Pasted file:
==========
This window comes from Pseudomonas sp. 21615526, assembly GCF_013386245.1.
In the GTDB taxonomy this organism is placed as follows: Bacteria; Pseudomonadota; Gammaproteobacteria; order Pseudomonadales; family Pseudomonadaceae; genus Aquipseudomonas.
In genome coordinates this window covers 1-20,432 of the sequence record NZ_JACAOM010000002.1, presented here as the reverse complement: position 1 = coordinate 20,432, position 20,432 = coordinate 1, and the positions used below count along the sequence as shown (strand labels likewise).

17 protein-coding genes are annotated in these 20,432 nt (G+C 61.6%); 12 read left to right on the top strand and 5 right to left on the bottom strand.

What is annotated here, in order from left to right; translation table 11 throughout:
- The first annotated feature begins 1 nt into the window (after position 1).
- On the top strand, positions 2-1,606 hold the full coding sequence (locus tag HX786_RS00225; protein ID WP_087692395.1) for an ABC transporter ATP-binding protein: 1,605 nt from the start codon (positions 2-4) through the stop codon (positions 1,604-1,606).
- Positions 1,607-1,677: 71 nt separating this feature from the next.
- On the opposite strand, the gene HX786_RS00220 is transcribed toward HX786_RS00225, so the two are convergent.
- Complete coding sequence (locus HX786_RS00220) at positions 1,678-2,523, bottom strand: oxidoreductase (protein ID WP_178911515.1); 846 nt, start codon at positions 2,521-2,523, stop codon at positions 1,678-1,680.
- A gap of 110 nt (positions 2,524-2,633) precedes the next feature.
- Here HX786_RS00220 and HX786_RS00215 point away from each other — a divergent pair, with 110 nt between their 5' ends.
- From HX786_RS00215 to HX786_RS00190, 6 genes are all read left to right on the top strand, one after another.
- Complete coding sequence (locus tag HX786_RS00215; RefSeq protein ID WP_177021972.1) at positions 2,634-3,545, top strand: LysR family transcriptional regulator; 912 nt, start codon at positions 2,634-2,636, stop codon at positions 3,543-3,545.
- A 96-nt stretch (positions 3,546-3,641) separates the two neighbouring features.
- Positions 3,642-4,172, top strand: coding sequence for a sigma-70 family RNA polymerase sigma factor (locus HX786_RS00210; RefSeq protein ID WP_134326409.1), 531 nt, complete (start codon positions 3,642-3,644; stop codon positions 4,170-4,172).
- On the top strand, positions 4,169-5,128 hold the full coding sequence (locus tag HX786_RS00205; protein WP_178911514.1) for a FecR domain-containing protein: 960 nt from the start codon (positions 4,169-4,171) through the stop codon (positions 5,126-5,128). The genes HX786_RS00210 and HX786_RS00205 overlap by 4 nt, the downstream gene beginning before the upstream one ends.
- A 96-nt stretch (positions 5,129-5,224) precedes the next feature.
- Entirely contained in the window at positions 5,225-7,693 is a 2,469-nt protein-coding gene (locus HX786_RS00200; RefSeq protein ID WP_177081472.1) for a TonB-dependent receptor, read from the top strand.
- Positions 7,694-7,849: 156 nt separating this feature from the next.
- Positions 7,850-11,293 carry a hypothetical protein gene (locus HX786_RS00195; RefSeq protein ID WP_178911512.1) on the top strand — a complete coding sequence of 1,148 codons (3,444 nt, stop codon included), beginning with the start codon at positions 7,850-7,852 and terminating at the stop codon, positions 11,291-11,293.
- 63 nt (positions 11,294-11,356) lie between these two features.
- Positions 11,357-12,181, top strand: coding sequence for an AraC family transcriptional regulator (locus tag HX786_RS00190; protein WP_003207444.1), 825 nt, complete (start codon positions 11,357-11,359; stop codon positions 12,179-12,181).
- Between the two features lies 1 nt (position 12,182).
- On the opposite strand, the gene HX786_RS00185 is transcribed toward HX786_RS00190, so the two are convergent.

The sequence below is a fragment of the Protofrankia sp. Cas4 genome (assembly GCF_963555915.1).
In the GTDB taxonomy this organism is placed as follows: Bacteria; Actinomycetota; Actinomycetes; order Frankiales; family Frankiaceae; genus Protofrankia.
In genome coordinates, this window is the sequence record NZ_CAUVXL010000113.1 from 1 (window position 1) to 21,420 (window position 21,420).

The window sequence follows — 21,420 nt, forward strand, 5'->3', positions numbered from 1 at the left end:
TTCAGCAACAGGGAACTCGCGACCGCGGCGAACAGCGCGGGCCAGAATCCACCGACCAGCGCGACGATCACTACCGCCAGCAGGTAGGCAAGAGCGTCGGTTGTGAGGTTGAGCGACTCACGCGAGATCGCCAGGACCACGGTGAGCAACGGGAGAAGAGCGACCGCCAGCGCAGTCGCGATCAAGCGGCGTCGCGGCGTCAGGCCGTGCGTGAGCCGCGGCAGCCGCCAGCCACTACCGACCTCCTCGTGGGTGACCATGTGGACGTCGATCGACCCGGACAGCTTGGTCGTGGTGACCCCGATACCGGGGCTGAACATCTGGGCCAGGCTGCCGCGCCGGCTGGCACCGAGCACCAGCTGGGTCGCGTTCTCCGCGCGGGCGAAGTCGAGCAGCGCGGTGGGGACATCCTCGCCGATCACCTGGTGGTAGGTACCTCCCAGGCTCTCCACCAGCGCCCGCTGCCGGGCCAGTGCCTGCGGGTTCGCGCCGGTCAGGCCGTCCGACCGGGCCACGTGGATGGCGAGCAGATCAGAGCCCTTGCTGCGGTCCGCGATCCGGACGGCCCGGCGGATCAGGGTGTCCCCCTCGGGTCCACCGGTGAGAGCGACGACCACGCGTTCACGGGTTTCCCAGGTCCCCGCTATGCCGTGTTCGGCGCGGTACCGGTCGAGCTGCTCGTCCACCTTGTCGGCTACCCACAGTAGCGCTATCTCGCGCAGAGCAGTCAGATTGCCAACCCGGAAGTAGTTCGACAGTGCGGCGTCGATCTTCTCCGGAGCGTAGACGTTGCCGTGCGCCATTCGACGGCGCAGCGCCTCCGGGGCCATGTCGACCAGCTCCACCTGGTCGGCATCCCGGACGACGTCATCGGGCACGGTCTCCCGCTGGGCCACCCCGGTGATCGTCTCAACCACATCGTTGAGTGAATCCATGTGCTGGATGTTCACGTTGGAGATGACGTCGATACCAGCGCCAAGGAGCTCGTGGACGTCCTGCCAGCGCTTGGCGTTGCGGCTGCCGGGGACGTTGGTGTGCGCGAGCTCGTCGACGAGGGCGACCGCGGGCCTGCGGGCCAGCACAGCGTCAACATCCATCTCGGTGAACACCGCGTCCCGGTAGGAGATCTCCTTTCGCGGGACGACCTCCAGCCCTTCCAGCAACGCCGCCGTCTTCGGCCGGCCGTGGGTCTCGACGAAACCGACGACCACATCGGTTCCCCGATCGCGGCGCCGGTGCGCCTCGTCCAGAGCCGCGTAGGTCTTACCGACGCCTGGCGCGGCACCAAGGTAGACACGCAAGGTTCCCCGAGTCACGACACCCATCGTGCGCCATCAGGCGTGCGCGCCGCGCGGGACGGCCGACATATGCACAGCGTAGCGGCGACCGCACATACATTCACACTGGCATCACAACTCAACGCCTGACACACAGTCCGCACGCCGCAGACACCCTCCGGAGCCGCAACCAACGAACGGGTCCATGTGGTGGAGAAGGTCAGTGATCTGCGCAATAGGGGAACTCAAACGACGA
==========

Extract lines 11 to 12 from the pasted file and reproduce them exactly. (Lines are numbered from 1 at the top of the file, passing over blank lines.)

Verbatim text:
- A gap of 110 nt (positions 2,524-2,633) precedes the next feature.
- Here HX786_RS00220 and HX786_RS00215 point away from each other — a divergent pair, with 110 nt between their 5' ends.